Ashley discusses an experiment to teach a drone to help a robot navigate, a special foam heart that could someday become a viable transplant and a super cute Japanese robot that also happens to be a smartphone.
This is the daily tech show to beat all others. Every afternoon, Monday-Thursday, Ashley Esqueda and Khail Anonymous dive into a funny, upbeat discussion about everything tech and the people who love it.
If there's anything we've always wanted (but never realized we did), it's RoBoHoN. Sharp's robot-slash-smartphone can take calls, snap pictures, project images, dance, and melt our hearts into puddles of warm, squishy happiness.
Ashley recaps today's Microsoft event in NYC (and all our favorite things within), explains how Best Buy's new robotic employee works and discusses this week's new releases in film and gaming.
Microsoft showed off a visually impressive and exciting game demo for its HoloLens headset; unfortunately, the point of view the audience was thrilled by? It's quite a bit different than the wearer's field of vision while playing. Still cool, though!
Ashley talks about one company's goal to plant a billion trees with the help of drones, investigates Disney Research's new app that brings coloring books to life and explains how a hologram installation is discouraging people from illegally parking in disabled spaces.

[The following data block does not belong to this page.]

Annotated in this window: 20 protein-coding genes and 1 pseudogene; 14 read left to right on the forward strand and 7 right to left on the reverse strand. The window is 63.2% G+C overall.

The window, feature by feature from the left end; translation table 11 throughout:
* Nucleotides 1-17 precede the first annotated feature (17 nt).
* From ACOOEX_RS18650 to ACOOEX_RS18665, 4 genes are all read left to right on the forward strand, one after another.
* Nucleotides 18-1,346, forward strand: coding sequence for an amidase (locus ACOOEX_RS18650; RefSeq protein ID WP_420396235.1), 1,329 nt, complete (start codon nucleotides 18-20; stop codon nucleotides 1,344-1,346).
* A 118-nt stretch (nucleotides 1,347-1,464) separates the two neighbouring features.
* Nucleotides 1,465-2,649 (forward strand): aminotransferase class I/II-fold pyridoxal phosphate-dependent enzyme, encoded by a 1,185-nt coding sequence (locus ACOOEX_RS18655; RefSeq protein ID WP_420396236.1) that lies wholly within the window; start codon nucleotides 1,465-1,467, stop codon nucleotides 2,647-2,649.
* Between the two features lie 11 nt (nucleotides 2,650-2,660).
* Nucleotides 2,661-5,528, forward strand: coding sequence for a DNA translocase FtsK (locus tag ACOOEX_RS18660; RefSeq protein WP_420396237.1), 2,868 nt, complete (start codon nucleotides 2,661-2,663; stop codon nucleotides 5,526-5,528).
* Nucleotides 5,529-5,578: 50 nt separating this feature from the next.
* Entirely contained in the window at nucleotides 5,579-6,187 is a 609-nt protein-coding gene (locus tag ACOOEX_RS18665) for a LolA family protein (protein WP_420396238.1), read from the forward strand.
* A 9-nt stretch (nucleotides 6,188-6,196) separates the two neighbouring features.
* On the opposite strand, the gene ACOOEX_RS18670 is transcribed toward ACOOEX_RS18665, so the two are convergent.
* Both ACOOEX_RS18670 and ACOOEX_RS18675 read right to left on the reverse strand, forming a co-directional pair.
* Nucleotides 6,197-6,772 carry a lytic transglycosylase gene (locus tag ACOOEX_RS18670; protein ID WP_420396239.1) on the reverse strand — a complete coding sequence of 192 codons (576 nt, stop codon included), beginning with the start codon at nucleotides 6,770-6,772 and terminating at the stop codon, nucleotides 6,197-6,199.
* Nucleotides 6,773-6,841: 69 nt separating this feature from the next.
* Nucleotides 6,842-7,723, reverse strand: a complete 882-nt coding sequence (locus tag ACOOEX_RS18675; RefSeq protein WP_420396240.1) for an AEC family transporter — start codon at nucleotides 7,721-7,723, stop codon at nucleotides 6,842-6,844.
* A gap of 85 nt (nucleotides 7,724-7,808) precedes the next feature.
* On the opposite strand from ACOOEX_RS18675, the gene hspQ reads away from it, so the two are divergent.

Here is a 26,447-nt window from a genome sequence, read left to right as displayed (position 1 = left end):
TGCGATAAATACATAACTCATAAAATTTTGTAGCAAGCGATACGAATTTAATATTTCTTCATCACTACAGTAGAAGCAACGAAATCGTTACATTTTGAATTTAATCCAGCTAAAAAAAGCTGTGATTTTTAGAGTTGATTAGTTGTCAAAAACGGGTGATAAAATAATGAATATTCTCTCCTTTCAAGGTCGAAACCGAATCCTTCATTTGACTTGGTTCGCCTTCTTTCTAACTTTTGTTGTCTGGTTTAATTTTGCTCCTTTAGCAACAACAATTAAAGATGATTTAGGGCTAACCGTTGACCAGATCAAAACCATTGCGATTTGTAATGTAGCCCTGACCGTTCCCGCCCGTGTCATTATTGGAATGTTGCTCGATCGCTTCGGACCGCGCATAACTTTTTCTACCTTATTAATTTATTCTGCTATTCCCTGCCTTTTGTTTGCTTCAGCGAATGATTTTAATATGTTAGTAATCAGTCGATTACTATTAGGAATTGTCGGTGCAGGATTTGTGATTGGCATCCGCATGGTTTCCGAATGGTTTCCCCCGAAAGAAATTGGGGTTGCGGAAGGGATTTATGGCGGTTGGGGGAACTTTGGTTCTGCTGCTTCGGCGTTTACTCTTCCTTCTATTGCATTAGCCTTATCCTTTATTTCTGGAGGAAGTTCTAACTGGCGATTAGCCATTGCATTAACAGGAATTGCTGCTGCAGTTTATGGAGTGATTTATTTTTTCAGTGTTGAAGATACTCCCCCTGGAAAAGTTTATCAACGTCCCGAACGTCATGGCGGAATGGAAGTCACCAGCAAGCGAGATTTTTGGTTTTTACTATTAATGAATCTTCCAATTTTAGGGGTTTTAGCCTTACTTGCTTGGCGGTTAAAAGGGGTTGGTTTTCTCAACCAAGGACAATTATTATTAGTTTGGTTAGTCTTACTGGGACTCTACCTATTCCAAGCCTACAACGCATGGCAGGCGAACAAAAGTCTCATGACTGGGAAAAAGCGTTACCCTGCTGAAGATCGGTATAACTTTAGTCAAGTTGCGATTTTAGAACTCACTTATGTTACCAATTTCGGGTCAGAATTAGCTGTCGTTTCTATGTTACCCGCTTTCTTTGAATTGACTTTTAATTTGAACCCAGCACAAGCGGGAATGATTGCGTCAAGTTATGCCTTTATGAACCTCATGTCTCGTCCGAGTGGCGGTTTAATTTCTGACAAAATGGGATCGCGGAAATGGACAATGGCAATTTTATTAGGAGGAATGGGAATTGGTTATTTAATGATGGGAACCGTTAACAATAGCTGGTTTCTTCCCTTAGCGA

People who park their cars illegally in disabled spaces should be ashamed of themselves! Fortunately, some of these spaces have holograms installed to make sure they know just how ashamed they should feel.
3D Robotics is producing an online science fiction series for its YouTube channel, with a twist: "Life After Gravity" is made exclusively with video footage created using 3DR's Solo drones with mounted GoPro cameras, and it plans to crowdsource other Solo pilots' drone footage for future episodes.
We're both impressed and wary of this futuristic fashion piece: a cape that can "see" when someone stares at it. When it realizes it's being watched, its creator says the cape "responds accordingly," which sounds pretty ominous to us.
The winner of NASA's 3D Printed Habitat Challenge is "Mars Ice House," a structure made primarily from ice already present on the red planet. It's an interesting glimpse into a future where manned missions on Mars may require long-term housing for astronauts.
Ashley checks out the promo for a Web series entirely captured by drones, marvels at a new type of concrete that absorbs water and hopes Disney Research's new inflatable grasping mechanisms lead to a full-size Baymax.